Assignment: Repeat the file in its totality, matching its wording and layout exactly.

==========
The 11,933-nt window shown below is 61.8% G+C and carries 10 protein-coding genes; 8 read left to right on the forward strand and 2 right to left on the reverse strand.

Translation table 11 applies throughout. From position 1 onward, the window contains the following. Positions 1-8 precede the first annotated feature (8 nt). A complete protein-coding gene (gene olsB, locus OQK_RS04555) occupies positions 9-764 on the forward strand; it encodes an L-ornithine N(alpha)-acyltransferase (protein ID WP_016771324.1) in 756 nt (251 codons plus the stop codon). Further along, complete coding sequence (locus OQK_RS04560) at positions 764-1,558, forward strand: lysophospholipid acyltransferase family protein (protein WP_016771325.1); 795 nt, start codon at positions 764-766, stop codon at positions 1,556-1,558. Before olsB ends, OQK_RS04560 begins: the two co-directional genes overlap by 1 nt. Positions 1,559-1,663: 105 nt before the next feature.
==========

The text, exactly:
The 11,933-nt window shown below is 61.8% G+C and carries 10 protein-coding genes; 8 read left to right on the forward strand and 2 right to left on the reverse strand.

Translation table 11 applies throughout. From position 1 onward, the window contains the following. Positions 1-8 precede the first annotated feature (8 nt). A complete protein-coding gene (gene olsB, locus OQK_RS04555) occupies positions 9-764 on the forward strand; it encodes an L-ornithine N(alpha)-acyltransferase (protein ID WP_016771324.1) in 756 nt (251 codons plus the stop codon). Further along, complete coding sequence (locus OQK_RS04560) at positions 764-1,558, forward strand: lysophospholipid acyltransferase family protein (protein WP_016771325.1); 795 nt, start codon at positions 764-766, stop codon at positions 1,556-1,558. Before olsB ends, OQK_RS04560 begins: the two co-directional genes overlap by 1 nt. Positions 1,559-1,663: 105 nt before the next feature.